Sice backs Galway's more settled system to trump Kerry's sweeper
By John Harrington
Former Galway star, Gary Sice, believes the Tribesmen are primed to defeat Kerry in Sunday’s All-Ireland SFC Final.
The Corofin man is feeling confident because the Galway players are so attuned to the system of play that they’re trying to implement, whereas he’s not so sure the same is true for a Kerry team now playing with a sweeper system.
“Yes, they can win this All-Ireland, absolutely,” said Sice. “I think our structure at the moment is the best one for the players available to us and I think we're very settled in that structure, and that's probably where our best opportunity is going to come from.
“I think going after the Kerry sweeper situation they have at the minute is going to be a big part of the game. I'm not so sure that they're comfortable in what they're doing. They've got an understanding of it, but I don't think they're fully settled into that structure yet.
“I think it's a work in progress. Usually when you change to a sweeper system like they have, that doesn't happen in a season. It needs to be tested, and I don't think it has been tested. Dublin without Con (O'Callaghan) are one thing, Dublin with Con are a completely different thing and I don't think that system was tested to its most the last day.
“I don't think they had the danger behind Tadhg Morley that would have been there if Con was present. So I think that's an opportunity for Galway with Damien Comer in the form he's in at the minute. That could bring trouble for Kerry.”
Galway have traditionally gotten a lot of joy from hitting Damien Comer with diagonal deliveries, but Sice doesn’t think this will be the best way to get past Kerry sweeper Tadhg Morley.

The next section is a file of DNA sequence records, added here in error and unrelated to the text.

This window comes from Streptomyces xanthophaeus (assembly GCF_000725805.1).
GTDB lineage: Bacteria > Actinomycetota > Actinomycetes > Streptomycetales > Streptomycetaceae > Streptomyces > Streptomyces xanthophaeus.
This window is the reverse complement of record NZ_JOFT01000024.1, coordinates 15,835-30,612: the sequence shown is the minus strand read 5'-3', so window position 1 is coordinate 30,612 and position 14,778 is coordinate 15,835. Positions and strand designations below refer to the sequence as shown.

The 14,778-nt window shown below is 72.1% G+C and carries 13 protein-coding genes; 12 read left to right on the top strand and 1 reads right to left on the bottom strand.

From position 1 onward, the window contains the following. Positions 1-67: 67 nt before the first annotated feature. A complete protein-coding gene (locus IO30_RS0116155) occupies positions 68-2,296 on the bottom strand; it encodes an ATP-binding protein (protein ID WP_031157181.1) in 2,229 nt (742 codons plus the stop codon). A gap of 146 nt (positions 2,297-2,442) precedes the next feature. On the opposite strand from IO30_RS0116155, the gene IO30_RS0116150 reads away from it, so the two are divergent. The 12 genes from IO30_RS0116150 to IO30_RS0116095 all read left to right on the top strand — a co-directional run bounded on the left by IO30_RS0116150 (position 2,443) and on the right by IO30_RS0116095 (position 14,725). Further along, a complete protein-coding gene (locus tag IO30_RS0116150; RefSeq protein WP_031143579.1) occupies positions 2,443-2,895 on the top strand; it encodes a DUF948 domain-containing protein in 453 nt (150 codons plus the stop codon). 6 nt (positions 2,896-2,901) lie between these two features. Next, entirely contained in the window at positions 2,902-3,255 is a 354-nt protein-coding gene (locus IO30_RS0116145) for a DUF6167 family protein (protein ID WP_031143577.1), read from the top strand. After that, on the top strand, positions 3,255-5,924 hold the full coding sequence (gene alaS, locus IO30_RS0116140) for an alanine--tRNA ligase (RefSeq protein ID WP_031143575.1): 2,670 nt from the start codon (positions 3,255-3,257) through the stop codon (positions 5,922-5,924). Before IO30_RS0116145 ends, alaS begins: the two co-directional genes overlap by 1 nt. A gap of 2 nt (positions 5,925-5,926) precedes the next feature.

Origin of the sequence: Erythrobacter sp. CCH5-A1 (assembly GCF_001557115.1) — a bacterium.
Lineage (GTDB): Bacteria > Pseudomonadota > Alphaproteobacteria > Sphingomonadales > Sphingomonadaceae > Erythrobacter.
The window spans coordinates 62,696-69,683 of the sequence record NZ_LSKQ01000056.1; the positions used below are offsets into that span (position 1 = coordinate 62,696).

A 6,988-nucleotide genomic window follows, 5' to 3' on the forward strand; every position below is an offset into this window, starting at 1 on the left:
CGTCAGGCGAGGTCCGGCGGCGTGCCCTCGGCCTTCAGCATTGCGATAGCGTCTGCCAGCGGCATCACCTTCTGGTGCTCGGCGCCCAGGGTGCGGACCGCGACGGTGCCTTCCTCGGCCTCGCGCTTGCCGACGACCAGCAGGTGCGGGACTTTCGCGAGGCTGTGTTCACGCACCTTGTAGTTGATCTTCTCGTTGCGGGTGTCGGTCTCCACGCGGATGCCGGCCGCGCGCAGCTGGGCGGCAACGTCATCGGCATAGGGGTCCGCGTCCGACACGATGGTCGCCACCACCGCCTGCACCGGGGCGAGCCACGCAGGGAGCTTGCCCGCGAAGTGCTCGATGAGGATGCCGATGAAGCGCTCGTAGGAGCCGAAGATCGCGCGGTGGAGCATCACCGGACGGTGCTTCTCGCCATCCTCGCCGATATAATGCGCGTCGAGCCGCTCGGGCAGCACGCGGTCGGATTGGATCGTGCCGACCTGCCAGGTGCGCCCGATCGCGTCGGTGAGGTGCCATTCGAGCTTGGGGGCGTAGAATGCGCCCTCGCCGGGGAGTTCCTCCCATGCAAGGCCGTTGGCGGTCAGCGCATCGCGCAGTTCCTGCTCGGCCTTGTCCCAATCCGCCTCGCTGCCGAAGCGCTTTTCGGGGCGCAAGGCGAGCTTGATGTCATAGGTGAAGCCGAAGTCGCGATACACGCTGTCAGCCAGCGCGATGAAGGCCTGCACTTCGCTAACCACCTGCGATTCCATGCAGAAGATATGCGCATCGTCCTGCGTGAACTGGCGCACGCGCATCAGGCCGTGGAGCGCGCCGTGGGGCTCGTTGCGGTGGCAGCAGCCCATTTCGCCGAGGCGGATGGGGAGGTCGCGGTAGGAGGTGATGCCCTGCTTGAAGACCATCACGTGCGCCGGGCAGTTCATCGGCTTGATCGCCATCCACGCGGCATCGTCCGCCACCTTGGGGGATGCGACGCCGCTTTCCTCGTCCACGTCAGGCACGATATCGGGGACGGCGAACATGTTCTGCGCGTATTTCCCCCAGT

“Not necessarily,” he says. “I'd be looking at the confusion Damien can cause by coming to look for that ball. I don't think he's going to get on a whole load of ball in there the next day, I think he'll struggle to get much ball in around the 'D'. I think Derry when they look back will be very disappointed with the way he got that ball out on the 'D' for the few scores he got in the first half because they would have prided themselves on blocking that area.
“I think Tadhg Morley's main mission in life at the moment is to stop that area there and if he does get a chance to get a hand in he's getting double-ups. I think Damien might struggle there, so the opportunity will actually be around the back door with Rob Finnerty and Shane Walsh if he stays in there or with maybe Johnny Heaney who is very good at getting around that block around the 'D' and getting shots off from either side of it.
“I saw opportunities there the last day for Dublin that they didn't take. I don't know if they fully recognised it. I think if Con was there as a focal point there would have been more opportunity for it. I do think Galway will have opportunities there.”
By Sice’s own admission, the brand of football that Galway are playing this year “isn’t for the purists”.
It might not be as attacking a style of play as you’d traditionally associate with the Westerners, but the pragmatic approach is proving to be very effective.
“I think we're now a hybrid of the Padraic and Kevin Walsh systems,” says Sice. “I think it's a great fit for them at the moment. Every team at the start of the year aims for a structure or system but the best coaches can make the system or structure suit the players they have. I don't think it works the other way.
“I think this year the age profile and the clientele available and the fitness of players have all come together. Some players in that panel have struggled for fitness over a period of time through injuries and week on, week off problems. I think they've all had a run at it now at the moment.
“John Daly is a part of that, he's had a good run this year with no injuries and he's been very effective in the middle of Kieran and Dylan there. So the structure suits and the players in the positions they're in are playing at a very high level which is fantastic for all Galway supporters to see.
“Whereas from a Kerry point of view, I think they're between structures at the moment. They frustrated themselves against Mayo by driving a lot of ball in on top of David Clifford and lost a lot and kept Mayo in the game for a long time and gave them opportunities.
“I think against Dublin they went the other way. They got too conservative and tried to run an awful of ball. So I'm not sure they're as comfortable as they think they are, whereas we have gone from strength to strength in our structure since the Mayo game. I think the Armagh battle gave lads more confidence in what they're doing and I think that's why it's working so well for us this year.”